• Ethan Olson

The Role of the Landscape Architect in the Fight against Climate Change

BY ETHAN OLSON


Hunter's Point South Waterfront Park protects coastal communities against floods.


Landscape architecture is a curious field. For one, it is relatively obscure: a specialty within a greater world of “architecture” that is better known for its triumphs of built forms — monuments, palaces, libraries, etc. — than its more subtle, low-striding landscaped counterparts of parks, courtyards, and gardens. In contrast to the design of buildings, the design of open space, an umbrella term for all of the territory falling outside the walls of a building and thus within the purview of landscape architects, is a process far less documented within the spheres of public culture. Ask a person to name an architect, and they’ll likely be able to list at least a few: Frank Lloyd Wright, Zaha Hadid, or Le Corbusier, perhaps. But ask any normal person to identify a single landscape architect, and you’ll likely find much less success.


When it comes to the question of grappling with a changing climate however, the profession of landscape architecture is uniquely poised to handle the challenge. Whereas normal architecture has the capacity to help mitigate climate change through improvements in energy efficiency and construction materials to lower emissions, landscape architecture has the capacity to not only mitigate but adapt to climate change in a diverse and colorful myriad of ways unparalleled by most other fields.


Mitigation

When it comes to climate change mitigation, landscape architects have a wide range of strategies at their disposal. Mitigation, which refers to anything that slows down global warming by reducing the concentration of greenhouse gasses within the atmosphere, is something that can take many forms at every social scale, from individual actions like eating less meat to national legislation that provides funding for public transportation systems.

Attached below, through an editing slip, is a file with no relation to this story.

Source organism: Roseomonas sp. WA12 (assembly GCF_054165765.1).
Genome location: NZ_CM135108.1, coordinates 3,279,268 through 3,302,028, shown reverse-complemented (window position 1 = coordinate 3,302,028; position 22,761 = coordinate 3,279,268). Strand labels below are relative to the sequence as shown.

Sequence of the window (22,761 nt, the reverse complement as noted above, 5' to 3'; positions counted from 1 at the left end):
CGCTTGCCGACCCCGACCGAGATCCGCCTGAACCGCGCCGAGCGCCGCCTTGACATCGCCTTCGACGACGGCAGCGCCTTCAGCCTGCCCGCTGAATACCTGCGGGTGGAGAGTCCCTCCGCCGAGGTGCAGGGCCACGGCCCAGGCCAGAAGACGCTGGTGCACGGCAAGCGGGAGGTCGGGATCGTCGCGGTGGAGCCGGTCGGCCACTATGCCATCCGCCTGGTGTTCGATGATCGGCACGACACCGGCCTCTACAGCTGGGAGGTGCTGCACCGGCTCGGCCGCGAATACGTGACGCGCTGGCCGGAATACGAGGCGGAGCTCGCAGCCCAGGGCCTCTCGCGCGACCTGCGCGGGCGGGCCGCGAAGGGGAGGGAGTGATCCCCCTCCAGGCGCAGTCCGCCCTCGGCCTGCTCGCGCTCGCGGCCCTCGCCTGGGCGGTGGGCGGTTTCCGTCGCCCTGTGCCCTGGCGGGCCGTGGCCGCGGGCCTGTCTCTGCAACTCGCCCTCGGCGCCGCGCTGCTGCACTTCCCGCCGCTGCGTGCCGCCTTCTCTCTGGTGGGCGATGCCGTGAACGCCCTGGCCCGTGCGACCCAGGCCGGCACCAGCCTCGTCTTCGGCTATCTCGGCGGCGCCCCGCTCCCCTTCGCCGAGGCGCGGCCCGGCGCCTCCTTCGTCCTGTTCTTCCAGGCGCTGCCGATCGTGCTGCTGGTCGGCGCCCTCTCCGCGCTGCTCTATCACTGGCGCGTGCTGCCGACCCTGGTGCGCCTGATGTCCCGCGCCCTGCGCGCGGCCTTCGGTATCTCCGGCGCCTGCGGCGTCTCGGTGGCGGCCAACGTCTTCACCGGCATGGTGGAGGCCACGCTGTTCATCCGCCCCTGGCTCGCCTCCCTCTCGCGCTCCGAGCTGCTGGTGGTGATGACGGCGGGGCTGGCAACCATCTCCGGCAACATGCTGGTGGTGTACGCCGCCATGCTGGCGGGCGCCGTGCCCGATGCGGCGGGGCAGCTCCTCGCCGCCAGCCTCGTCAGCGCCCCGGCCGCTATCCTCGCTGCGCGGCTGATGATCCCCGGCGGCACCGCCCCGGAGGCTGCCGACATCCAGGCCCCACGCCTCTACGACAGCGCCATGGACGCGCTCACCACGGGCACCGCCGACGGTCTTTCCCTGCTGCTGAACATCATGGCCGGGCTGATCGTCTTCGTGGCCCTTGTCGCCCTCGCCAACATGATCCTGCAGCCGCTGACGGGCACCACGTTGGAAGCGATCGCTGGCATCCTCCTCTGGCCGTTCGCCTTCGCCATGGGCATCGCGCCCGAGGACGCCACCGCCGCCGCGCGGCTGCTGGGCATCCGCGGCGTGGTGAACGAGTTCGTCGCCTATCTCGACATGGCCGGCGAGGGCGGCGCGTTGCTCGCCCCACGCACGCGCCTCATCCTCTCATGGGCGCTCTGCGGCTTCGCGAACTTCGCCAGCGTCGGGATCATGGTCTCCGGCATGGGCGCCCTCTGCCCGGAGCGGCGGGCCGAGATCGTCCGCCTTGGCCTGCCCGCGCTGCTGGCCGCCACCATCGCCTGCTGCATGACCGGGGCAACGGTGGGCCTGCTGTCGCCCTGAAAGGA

The primary way in which landscape architects can mitigate climate change is by continuing to do what they’re perhaps known best for: planting plants. Every pound of carbon stored within the leaves, stems, and trunks of a photosynthetic organism is one pound less of carbon occupying space in the atmosphere. This fact is simple, which partially explains why schemes such as tree-planting initiatives are so popular with the general public. However, the type of plants selected for a certain environment, the way they are arranged, and how they are maintained are vital elements in determining the actual carbon sequestration potential of different landscapes.


Consider initiatives that aim to plant a set number of trees within a certain period of time, or a pledge by a company to offset some emissions by planting a sapling for every product sold. When done through methods that respect ecological science, these schemes are fantastic ways to restore pieces of land degraded by human activities. However, in some scenarios, tree planting schemes can actually have a net positive effect on the level of greenhouse gas in the atmosphere. Some “reforestation” efforts are more truly “tree farming” businesses that plant one singular species of sapling across a massive swath of territory. The trees are often arranged in repetitive rows too narrow to foster a healthy understory of shrubs, groundcovers, and annuals that promotes the biodiversity of a real forest, and which sequesters far more carbon in its larger volume of vegetation and richer soil. Sometimes, the seeds or saplings that are planted — and counted as one individual tree for a company’s public relations team to boast about on social media — never sprout or die after a few months. Trees that do succeed in reaching maturity, meanwhile, are not always wisely placed. Many reforestation efforts are taking place on rangelands that are not only some of the most biodiverse ecosystems on the planet, but capable of sequestering more carbon than the forest ecosystems that are replacing them, thanks in part to the efficient turnover of dead organic matter into these landscapes’ soils.